Back in October, mere days ahead of the launch, 6ix9ine himself promoted the Trollz NFT collection in an Instagram post that has since been taken down. The project, which was immediately met with questions about its legitimacy, was billed at the time as an effort that would see a total of $100,000 going to various charity groups. Token owners, meanwhile, would receive royalties.
Friday, Rolling Stone—which previously raised questions about the collection—published a report detailing the latest developments surrounding the endeavor. In the report, one fan—a 26-year-old crypto investor identified only as Jacob—said the project “turned out to be a huge scam.” Jacob is said to have spent an estimated $40,000 and ultimately minted 82 NFTs, with his since-critical thoughts against Trollz organizers being shared by several other Trollz Discord members.
Among the claims in the damning new report are that royalties have not been delivered, promises of giving said royalty owners’ the power to make decisions about the disbursement of funds haven’t come to fruition, and a previously teased “boxing game” connected with the project was never unveiled. Additionally, Jacob claims, there is no proof of the philanthropic side of the project having been carried out as initially stated.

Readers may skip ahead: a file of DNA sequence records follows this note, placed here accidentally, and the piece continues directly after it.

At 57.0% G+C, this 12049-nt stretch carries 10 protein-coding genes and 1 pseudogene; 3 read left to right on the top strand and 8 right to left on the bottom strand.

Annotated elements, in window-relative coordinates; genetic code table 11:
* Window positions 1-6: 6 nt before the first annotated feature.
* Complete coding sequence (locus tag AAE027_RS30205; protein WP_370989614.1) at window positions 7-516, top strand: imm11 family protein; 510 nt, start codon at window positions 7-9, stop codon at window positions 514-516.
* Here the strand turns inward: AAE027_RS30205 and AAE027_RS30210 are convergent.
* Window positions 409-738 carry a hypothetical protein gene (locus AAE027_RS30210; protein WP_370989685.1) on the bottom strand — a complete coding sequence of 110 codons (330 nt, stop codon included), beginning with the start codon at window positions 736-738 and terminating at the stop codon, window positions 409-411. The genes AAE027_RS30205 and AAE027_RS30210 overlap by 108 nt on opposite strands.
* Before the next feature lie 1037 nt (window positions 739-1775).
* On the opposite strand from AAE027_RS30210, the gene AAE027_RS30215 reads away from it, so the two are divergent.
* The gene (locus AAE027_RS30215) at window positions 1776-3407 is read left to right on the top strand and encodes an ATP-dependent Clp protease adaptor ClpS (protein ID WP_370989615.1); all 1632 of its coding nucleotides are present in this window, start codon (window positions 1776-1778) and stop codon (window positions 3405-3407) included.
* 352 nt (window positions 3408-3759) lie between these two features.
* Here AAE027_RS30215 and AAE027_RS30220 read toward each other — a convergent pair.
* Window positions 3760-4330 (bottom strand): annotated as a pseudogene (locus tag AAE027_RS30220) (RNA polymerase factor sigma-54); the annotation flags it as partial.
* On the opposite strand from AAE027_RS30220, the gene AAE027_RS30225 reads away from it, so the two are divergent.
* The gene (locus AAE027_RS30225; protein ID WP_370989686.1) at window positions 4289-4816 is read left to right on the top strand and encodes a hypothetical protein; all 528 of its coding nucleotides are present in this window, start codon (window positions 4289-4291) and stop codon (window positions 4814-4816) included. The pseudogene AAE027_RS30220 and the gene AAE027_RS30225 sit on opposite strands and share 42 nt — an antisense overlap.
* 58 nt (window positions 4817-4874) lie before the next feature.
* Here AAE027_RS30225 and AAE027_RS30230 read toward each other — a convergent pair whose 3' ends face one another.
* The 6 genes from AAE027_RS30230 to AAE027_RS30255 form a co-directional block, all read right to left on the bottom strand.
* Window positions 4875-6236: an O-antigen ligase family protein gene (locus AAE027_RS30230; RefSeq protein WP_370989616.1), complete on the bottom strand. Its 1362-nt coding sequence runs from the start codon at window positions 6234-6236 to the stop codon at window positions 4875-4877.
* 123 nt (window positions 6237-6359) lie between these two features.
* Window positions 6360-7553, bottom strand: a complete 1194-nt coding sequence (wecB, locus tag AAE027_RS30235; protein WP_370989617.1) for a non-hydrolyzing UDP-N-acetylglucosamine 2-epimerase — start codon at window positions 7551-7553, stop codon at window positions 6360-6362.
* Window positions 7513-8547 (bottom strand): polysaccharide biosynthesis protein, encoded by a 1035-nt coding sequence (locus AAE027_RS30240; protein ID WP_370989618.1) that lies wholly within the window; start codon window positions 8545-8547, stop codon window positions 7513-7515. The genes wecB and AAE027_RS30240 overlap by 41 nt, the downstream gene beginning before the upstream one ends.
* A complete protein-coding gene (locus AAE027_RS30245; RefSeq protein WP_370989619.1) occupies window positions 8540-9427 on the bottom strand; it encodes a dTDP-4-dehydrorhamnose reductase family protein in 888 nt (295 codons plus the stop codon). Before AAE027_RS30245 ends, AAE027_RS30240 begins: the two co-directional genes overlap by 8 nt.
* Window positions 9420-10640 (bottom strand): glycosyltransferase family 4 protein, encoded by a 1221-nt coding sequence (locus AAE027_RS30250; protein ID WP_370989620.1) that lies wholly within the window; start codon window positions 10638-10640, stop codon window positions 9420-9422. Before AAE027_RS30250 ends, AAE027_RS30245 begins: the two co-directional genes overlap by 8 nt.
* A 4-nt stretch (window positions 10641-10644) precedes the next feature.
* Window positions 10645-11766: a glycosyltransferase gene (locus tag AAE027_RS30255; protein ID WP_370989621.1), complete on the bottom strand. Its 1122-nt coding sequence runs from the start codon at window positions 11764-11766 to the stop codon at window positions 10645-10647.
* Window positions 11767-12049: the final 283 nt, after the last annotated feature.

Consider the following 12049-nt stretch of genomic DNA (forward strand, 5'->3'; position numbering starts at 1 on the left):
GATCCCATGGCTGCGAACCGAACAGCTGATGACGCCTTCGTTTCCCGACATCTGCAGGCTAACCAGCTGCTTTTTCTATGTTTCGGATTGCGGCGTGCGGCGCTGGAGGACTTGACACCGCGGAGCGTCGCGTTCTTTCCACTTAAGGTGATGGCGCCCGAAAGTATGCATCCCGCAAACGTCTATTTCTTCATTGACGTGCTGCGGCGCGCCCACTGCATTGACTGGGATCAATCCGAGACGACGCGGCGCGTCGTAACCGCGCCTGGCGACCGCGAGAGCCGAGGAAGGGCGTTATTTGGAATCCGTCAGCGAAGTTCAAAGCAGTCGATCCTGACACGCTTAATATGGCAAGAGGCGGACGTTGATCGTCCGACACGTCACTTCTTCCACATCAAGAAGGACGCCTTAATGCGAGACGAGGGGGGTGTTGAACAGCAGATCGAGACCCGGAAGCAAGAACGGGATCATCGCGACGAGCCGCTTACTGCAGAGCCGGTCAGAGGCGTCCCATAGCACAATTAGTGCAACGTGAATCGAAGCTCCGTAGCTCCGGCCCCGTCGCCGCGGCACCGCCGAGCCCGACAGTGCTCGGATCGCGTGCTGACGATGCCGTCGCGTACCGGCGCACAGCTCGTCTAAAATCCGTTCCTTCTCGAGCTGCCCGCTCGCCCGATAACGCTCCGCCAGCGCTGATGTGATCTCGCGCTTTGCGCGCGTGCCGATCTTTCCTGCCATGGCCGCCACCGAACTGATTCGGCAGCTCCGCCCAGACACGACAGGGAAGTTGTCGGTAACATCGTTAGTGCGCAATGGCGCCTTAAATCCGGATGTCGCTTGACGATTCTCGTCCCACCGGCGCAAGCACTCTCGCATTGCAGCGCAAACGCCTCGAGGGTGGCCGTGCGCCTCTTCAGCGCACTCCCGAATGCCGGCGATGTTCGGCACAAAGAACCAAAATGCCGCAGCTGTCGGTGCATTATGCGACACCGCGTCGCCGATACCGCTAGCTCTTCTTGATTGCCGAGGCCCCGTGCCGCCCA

STORY CONTINUES BELOW
At the time of this writing, a Trollz website remained live. In an FAQs section of the site, the question “Is this a scam or rugpull?” is addressed directly, with Trollz organizers claiming the NFT project is “in direct correlation to 6ix9ine.” Furthermore, the site claims that anything promised in connection with the Trollz project “will be delivered,” with 6ix9ine alleged to be “privy” to how the project operates.
6ix9ine’s headlines-garnering industry journey, including (but not limited to) his multi-tentacled racketeering case, is documented at length in the upcoming Dummy Boy book by Complex’s Shawn Setaro.